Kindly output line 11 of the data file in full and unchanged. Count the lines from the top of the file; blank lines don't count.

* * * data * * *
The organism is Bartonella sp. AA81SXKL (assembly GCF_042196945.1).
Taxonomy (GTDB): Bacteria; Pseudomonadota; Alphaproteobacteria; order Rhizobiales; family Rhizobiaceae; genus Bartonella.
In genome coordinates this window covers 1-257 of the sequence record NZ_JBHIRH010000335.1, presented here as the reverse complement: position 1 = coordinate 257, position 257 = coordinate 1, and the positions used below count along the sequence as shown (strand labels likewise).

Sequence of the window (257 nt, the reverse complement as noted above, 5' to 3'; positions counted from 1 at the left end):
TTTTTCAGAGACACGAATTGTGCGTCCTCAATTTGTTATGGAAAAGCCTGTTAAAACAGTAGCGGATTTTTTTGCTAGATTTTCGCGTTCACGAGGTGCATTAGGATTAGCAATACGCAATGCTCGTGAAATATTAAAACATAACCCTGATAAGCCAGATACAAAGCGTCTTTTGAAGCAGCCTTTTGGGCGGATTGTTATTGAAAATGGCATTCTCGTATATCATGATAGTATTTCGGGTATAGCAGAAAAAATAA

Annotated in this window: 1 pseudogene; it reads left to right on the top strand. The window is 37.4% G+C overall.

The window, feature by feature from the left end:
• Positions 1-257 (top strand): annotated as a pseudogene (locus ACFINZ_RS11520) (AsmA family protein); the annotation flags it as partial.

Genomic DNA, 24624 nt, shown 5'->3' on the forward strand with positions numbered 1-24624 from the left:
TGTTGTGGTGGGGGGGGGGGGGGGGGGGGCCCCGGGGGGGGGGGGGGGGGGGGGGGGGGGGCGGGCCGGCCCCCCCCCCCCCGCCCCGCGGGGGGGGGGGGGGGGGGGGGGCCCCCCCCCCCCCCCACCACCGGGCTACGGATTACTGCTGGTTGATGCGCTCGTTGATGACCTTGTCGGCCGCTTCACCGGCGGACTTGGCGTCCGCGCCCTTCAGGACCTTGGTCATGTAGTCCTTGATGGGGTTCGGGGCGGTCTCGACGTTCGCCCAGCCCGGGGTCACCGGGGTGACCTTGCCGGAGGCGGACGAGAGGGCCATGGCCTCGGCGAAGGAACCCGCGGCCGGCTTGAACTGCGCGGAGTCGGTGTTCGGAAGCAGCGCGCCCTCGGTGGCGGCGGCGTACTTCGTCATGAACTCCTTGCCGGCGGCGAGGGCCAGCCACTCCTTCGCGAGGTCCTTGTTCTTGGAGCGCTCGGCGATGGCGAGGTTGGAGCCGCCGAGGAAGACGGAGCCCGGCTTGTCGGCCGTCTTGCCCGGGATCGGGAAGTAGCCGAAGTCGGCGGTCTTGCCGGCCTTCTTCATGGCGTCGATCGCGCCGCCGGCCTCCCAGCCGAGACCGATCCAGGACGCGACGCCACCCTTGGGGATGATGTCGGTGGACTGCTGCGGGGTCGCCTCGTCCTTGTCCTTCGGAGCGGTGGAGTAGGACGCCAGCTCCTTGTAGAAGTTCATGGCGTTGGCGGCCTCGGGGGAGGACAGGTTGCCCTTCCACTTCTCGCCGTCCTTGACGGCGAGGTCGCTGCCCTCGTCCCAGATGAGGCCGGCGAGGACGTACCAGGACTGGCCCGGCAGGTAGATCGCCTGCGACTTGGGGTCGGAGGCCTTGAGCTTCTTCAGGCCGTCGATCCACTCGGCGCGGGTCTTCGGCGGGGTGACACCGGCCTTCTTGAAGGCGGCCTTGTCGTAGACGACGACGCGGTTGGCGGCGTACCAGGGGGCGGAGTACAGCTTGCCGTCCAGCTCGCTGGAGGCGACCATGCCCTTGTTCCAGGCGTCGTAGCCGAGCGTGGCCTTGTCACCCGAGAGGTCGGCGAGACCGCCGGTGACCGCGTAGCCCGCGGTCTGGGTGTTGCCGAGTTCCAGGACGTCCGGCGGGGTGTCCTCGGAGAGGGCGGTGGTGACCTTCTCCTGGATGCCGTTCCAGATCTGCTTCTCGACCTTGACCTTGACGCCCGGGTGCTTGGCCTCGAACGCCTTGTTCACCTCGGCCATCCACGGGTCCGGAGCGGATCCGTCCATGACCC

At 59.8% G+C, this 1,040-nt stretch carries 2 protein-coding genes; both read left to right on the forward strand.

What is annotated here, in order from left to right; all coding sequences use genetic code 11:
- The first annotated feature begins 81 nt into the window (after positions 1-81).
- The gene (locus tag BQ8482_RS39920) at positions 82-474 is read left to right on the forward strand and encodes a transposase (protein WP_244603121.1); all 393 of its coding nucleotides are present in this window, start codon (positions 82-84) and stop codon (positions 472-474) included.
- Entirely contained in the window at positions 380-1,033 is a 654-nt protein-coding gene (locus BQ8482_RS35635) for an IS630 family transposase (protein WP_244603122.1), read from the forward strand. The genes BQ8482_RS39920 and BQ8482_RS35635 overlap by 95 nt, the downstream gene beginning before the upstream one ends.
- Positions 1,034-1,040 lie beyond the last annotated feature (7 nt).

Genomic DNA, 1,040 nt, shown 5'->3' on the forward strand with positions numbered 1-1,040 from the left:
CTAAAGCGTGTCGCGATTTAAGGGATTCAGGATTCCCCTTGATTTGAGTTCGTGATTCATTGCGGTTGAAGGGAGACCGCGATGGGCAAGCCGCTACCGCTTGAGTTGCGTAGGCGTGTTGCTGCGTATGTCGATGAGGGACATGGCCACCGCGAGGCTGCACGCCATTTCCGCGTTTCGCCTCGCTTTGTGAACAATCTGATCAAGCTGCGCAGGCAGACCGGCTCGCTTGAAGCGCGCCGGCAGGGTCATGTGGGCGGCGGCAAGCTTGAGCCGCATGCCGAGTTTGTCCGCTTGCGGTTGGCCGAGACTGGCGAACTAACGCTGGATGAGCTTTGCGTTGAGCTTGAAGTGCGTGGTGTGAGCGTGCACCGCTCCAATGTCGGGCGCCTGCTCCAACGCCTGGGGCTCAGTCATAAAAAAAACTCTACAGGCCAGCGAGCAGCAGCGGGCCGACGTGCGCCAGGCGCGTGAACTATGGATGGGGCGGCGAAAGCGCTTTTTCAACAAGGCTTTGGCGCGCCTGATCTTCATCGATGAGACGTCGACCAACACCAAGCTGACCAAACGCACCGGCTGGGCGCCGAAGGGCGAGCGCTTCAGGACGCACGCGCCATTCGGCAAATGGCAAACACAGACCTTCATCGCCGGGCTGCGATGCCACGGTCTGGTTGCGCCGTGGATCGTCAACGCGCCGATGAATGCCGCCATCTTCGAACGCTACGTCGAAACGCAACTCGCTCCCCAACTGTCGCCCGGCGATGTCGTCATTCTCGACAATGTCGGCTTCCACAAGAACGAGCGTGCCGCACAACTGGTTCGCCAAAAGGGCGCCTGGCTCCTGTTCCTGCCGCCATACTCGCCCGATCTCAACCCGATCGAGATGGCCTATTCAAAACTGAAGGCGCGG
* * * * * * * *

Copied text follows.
At 59.8% G+C, this 1,040-nt stretch carries 2 protein-coding genes; both read left to right on the forward strand.